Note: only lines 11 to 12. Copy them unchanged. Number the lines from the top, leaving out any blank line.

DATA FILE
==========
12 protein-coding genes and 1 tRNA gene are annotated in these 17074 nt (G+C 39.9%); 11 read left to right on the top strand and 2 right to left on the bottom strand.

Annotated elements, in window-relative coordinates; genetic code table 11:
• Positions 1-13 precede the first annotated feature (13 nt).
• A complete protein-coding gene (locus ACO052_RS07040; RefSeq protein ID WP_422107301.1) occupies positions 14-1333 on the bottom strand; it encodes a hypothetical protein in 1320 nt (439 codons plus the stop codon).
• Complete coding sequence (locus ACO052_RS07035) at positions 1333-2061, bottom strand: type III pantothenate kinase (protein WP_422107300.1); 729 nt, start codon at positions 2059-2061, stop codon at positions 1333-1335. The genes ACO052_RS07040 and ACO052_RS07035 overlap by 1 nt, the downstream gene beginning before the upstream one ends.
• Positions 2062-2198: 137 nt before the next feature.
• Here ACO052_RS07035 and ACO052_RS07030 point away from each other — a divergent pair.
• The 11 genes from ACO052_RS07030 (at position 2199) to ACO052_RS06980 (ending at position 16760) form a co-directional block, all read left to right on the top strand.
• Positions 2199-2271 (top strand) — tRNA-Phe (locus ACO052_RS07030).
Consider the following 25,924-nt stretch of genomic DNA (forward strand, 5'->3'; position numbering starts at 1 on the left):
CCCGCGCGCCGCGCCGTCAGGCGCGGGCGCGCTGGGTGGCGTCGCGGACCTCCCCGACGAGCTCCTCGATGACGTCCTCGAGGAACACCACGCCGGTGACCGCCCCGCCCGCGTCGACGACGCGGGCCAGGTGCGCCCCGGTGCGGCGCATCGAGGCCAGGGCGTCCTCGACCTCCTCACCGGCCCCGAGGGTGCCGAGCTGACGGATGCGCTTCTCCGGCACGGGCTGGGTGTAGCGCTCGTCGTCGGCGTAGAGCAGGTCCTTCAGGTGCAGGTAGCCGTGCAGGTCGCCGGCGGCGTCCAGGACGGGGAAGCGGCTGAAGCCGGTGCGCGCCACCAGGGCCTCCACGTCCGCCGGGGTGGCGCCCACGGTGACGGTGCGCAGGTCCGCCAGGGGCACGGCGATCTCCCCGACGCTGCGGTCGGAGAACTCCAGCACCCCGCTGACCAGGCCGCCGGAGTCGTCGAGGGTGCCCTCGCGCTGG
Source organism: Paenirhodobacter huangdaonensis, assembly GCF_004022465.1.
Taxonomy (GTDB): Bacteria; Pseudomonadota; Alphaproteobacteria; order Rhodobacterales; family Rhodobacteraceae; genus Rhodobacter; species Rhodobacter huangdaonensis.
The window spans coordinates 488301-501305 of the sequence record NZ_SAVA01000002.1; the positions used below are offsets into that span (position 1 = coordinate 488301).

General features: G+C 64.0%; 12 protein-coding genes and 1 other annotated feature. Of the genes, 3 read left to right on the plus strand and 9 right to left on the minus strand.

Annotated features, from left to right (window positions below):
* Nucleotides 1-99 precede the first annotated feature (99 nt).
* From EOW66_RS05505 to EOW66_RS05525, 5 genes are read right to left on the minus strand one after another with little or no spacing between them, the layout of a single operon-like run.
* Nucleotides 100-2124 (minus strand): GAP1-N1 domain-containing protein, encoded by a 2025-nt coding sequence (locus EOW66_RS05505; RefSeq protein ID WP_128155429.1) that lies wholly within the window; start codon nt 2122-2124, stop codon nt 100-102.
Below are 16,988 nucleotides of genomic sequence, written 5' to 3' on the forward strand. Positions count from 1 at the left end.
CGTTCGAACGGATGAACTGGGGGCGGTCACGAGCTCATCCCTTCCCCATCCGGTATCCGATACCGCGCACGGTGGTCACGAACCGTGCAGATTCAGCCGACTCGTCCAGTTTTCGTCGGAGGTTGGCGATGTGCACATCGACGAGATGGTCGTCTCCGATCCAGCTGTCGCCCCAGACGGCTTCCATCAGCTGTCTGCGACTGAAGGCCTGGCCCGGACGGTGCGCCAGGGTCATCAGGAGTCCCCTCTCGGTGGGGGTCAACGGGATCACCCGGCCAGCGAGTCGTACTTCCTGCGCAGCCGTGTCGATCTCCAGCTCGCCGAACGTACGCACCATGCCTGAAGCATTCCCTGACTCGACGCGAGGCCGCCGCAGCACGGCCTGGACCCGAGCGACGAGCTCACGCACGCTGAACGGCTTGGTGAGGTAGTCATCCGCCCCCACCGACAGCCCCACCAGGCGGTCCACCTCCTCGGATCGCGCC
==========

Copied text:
CCCGCGCGCCGCGCCGTCAGGCGCGGGCGCGCTGGGTGGCGTCGCGGACCTCCCCGACGAGCTCCTCGATGACGTCCTCGAGGAACACCACGCCGGTGACCGCCCCGCCCGCGTCGACGACGCGGGCCAGGTGCGCCCCGGTGCGGCGCATCGAGGCCAGGGCGTCCTCGACCTCCTCACCGGCCCCGAGGGTGCCGAGCTGACGGATGCGCTTCTCCGGCACGGGCTGGGTGTAGCGCTCGTCGTCGGCGTAGAGCAGGTCCTTCAGGTGCAGGTAGCCGTGCAGGTCGCCGGCGGCGTCCAGGACGGGGAAGCGGCTGAAGCCGGTGCGCGCCACCAGGGCCTCCACGTCCGCCGGGGTGGCGCCCACGGTGACGGTGCGCAGGTCCGCCAGGGGCACGGCGATCTCCCCGACGCTGCGGTCGGAGAACTCCAGCACCCCGCTGACCAGGCCGCCGGAGTCGTCGAGGGTGCCCTCGCGCTGG
Source organism: Paenirhodobacter huangdaonensis, assembly GCF_004022465.1.